With the countdown to ‘Brexit Day’ well and truly on, there are some interesting narratives emerging within the European alternative funds industry. On the one hand, alternatives business is booming. Estimates indicate alternatives’ share of global assets under management could more than double to $21 trillion (€18 trillion) by 2025, according to a recent report by PwC. Meanwhile, figures suggest that while North America continues to present the most favourable investment opportunities across the alternatives spectrum, Europe remains a strong performer.
The region presents the second-most favourable opportunities in private equity, real estate and infrastructure funds, and is now the top region, overtaking North America, for private debt funds.
On the other hand, however, the prospect of a hard Brexit without any guarantee of ongoing passporting rights is casting a shadow. There’s something of a narrative of panic being whipped up in various quarters, accompanied by a strong suggestion that all UK asset managers should just up-sticks to the EU if they want to continue to tap into the EU investor market. EU centres see Brexit as an opportunity to attract alternatives business, and you can’t blame them. The narrative needs challenging, though, because the reality is very different.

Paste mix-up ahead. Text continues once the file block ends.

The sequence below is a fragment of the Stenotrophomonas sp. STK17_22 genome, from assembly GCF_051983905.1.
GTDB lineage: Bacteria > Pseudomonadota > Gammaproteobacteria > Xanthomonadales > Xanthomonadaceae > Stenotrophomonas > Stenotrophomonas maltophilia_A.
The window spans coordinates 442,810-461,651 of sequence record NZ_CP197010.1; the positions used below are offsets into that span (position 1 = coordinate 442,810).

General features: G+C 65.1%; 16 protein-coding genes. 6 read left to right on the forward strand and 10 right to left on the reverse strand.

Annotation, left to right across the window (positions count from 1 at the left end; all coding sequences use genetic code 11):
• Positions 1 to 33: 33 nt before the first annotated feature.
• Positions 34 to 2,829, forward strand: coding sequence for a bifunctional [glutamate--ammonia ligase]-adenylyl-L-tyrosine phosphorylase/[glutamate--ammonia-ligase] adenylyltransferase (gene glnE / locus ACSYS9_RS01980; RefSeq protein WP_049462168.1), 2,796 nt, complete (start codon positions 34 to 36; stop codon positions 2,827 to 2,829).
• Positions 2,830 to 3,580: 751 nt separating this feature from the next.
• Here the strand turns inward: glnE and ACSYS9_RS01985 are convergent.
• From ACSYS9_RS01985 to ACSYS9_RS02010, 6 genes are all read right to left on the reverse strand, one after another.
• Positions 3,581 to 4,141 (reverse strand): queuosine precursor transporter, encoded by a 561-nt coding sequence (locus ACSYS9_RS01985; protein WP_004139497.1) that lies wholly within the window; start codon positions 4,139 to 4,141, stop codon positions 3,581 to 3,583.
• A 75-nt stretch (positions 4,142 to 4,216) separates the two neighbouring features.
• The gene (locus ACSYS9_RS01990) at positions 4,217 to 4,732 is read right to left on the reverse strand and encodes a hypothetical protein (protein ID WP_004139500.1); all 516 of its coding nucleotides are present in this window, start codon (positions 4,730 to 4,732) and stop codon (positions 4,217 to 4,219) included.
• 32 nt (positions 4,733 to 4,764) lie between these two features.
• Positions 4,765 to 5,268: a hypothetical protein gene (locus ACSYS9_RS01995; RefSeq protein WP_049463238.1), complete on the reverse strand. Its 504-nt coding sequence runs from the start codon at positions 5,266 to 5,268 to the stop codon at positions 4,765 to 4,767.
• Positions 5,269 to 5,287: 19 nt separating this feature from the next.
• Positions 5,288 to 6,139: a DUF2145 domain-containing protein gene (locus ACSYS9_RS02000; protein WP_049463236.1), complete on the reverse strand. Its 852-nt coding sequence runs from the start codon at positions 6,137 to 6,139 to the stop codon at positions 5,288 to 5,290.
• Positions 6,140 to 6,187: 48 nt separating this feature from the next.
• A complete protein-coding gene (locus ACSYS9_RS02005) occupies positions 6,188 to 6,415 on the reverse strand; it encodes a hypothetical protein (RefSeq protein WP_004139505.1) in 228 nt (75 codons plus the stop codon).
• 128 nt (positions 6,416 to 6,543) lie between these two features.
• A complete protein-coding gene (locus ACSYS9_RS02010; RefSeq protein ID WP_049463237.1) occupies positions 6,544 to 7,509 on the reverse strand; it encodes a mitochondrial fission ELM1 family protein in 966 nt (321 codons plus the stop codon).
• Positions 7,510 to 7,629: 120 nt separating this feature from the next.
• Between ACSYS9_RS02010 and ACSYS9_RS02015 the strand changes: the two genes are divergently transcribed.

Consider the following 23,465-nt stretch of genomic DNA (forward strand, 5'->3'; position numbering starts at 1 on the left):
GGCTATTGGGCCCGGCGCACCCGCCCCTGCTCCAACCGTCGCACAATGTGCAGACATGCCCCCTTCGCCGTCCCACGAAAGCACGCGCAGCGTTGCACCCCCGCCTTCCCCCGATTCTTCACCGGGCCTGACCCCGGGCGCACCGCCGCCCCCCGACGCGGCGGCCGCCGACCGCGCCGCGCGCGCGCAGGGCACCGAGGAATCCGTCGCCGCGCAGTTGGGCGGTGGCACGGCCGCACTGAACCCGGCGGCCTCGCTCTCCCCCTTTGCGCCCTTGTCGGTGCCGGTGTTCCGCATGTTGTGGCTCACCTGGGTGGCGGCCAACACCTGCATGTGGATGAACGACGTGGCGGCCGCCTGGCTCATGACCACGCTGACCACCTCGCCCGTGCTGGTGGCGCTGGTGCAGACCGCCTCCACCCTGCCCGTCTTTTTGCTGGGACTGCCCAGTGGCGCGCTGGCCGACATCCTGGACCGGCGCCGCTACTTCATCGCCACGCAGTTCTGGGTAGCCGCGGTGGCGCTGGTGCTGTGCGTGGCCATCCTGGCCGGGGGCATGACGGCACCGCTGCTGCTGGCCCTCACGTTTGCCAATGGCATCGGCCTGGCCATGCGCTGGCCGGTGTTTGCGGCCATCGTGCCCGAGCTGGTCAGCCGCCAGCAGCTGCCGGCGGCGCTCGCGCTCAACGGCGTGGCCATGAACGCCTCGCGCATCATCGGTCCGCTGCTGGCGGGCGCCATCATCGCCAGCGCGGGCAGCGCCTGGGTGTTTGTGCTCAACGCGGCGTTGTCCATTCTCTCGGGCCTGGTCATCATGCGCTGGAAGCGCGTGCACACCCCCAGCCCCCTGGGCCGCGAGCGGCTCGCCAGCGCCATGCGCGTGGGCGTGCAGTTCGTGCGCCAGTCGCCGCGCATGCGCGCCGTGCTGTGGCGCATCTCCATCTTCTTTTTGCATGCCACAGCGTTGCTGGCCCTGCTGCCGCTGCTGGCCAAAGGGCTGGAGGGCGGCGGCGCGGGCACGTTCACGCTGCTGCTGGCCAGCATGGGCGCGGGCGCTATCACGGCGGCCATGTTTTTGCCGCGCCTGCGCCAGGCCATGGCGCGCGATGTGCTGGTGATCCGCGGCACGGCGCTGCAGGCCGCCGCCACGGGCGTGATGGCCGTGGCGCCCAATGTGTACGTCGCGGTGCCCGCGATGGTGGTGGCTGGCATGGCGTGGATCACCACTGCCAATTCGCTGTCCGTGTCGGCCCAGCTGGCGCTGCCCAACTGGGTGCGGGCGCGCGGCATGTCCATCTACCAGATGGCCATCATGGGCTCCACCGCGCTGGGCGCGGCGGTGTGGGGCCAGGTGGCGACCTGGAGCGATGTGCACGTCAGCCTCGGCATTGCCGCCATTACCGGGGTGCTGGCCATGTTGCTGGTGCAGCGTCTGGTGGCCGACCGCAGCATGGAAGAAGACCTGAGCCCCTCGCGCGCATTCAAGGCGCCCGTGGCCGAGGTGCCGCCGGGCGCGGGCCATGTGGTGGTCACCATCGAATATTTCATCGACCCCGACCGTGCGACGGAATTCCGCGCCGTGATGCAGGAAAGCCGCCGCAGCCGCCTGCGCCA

Jersey, for instance, is able to provide a very clear, familiar, English-speaking platform that can support UK fund managers robustly and efficiently thanks to its ability to offer seamless access to EU markets through National Private Placement Regimes (NPPRs). All the evidence points to the fact that private placement is working well. There are now more than 160 alternative fund managers going to market through private placement in Jersey, with more than 300 Jersey-registered funds distributed into the EU through these channels, figures that have risen annually by 23% and 11% respectively.
There’s a strong pipeline of activity too. Since the Brexit referendum, Jersey has seen some of the largest funds ever raised – Softbank’s Vision Fund, CVC Fund 7, and Nordic 9 to name just a few – with funds of all types and sizes and with advisers in a diverse range of locations making using of private placement. With Jersey being outside of the EU, this model has some important advantages over full AIFMD compliance, such as no remuneration reporting requirements, no or light depositary requirements, and full flexibility to market to non-EU markets too. In fact, the EU’s own figures suggest that only 3% of EU funds currently market into more than three EU markets, so in the vast majority of cases, targeted private placement is actually a very sensible, efficient and cost-effective solution.
Of course, there are situations where UK managers might need to establish a full EU operation. However, doing so – and thereby having to comply with all AIFMD requirements – is only one option. In many cases, Jersey is actually better positioned to support UK managers wanting to maintain access into the EU alternative investor market.
Over the coming six months, the UK alternatives community will inevitably have to sift through a considerable amount of information as it prepares for Brexit. The vital message is this – managers should think carefully about what is going to work for them and their investors in the long run and not be hoodwinked into thinking there is only one option open to them.
Geoff Cook, chief executive of Jersey Finance
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